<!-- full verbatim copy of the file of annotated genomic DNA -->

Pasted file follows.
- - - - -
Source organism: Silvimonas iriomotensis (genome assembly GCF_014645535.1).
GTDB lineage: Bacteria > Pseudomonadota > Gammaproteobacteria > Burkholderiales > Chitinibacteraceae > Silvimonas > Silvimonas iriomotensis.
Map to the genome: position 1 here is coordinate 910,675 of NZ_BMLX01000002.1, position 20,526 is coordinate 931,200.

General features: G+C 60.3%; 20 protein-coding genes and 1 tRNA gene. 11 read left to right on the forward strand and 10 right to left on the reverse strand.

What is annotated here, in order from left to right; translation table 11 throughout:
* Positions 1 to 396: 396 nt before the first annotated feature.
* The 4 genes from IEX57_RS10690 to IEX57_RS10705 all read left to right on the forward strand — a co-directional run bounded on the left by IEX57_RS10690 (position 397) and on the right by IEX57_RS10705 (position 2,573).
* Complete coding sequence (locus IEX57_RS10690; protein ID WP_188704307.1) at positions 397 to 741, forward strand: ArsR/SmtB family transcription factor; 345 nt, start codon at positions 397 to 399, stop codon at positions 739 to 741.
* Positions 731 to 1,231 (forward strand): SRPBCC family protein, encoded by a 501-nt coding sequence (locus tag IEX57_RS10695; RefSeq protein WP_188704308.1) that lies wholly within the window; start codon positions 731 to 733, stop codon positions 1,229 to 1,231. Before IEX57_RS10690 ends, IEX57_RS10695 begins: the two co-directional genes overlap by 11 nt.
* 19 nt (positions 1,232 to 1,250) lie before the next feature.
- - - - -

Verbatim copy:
Source organism: Silvimonas iriomotensis (genome assembly GCF_014645535.1).
GTDB lineage: Bacteria > Pseudomonadota > Gammaproteobacteria > Burkholderiales > Chitinibacteraceae > Silvimonas > Silvimonas iriomotensis.
Map to the genome: position 1 here is coordinate 910,675 of NZ_BMLX01000002.1, position 20,526 is coordinate 931,200.

General features: G+C 60.3%; 20 protein-coding genes and 1 tRNA gene. 11 read left to right on the forward strand and 10 right to left on the reverse strand.

What is annotated here, in order from left to right; translation table 11 throughout:
* Positions 1 to 396: 396 nt before the first annotated feature.
* The 4 genes from IEX57_RS10690 to IEX57_RS10705 all read left to right on the forward strand — a co-directional run bounded on the left by IEX57_RS10690 (position 397) and on the right by IEX57_RS10705 (position 2,573).
* Complete coding sequence (locus IEX57_RS10690; protein ID WP_188704307.1) at positions 397 to 741, forward strand: ArsR/SmtB family transcription factor; 345 nt, start codon at positions 397 to 399, stop codon at positions 739 to 741.
* Positions 731 to 1,231 (forward strand): SRPBCC family protein, encoded by a 501-nt coding sequence (locus tag IEX57_RS10695; RefSeq protein WP_188704308.1) that lies wholly within the window; start codon positions 731 to 733, stop codon positions 1,229 to 1,231. Before IEX57_RS10690 ends, IEX57_RS10695 begins: the two co-directional genes overlap by 11 nt.
* 19 nt (positions 1,232 to 1,250) lie before the next feature.